Health. Man dies six weeks after world’s second pig heart transplant

Health.  Man dies six weeks after world’s second pig heart transplant

Lawrence Faucette, 58, was deemed ineligible for a human heart transplant due to advanced heart disease, with a pig heart transplant being “the only option”. But this will not have been enough. The patient – the second in the world – died six weeks after the operation. “We mourn the loss of Mr. Faucette, a remarkable patient, scientist, Navy veteran and family man who simply wanted to spend a little more time with his wife, sons and family,” said the surgeon who performed the operation.

While the graft initially appeared to take, the patient began showing signs of rejection in recent days, the University of Maryland noted. The establishment had already carried out the world’s first transplant of a genetically modified pig heart into a human, in January 2022, without further success.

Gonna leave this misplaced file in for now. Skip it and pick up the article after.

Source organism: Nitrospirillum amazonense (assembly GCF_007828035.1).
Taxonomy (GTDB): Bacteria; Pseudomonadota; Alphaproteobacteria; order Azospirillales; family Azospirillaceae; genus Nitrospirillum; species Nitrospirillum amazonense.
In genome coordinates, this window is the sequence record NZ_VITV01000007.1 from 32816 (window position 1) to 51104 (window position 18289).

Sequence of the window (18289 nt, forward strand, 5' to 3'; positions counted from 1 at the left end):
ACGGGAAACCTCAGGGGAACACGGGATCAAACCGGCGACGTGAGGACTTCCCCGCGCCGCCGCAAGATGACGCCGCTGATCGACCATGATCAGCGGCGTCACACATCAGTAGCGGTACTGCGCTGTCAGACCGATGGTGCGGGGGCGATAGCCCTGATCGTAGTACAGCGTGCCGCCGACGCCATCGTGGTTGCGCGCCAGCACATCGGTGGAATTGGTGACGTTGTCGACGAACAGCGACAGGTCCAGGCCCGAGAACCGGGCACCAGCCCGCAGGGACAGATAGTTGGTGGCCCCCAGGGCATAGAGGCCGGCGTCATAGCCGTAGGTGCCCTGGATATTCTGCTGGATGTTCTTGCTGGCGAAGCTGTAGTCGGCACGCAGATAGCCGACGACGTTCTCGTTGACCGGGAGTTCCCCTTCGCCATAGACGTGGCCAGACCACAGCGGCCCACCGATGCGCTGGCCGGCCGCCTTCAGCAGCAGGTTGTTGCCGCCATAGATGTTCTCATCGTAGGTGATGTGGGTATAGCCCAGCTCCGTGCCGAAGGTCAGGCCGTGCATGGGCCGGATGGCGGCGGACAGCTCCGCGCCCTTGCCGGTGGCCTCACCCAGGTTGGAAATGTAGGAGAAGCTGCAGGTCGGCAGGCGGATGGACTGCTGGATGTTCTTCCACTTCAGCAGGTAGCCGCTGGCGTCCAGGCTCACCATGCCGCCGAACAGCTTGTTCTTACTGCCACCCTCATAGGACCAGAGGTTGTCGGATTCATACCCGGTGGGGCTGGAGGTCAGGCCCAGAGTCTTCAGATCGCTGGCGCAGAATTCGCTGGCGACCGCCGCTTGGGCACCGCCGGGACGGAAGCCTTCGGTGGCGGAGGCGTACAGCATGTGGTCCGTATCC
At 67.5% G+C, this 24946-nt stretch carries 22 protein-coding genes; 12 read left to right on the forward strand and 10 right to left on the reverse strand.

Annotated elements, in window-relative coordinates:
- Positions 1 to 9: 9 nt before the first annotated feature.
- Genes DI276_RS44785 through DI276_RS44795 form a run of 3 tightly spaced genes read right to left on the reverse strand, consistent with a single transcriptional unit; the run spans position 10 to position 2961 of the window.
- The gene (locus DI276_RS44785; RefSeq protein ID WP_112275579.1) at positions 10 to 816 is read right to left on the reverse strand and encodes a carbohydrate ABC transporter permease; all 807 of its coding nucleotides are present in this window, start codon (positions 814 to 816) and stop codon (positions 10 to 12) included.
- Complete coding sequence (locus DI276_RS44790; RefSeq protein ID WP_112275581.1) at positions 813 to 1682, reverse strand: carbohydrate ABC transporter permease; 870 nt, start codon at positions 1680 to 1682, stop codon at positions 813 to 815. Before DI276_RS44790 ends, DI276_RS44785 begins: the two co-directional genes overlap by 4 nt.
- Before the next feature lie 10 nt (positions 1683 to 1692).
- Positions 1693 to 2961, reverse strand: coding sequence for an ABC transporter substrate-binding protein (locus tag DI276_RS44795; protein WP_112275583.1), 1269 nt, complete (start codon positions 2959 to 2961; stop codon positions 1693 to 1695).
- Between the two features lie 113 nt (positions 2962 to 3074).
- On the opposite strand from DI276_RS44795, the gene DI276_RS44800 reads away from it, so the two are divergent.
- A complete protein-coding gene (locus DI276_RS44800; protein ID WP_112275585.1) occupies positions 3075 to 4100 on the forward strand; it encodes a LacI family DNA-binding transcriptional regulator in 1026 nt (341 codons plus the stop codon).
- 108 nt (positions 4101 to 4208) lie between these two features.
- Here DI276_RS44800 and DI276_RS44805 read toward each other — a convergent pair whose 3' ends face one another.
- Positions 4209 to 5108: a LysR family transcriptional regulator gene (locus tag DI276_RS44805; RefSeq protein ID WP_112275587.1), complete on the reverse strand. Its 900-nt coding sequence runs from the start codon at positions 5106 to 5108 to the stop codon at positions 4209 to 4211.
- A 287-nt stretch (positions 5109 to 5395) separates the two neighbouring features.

Great hopes raised

The transplant had raised high hopes, because such xenografts — from an animal to a human — could potentially help remedy the shortage of organ donations. Currently, more than 100,000 Americans are on the waiting list for a transplant.

These xenografts represent a real challenge because the recipient’s immune system tends to attack the foreign organ. It is to reduce this risk that pig organs are genetically modified. For many, pigs represent ideal organ donors because of their size, rapid growth and litters of many young.

Kidney transplants from genetically modified pigs have recently also been carried out on brain dead patients. The Transplant Institute at NYU Langone Hospital in New York announced in September that a pig kidney transplanted into a brain-dead patient functioned for a record 61 days.

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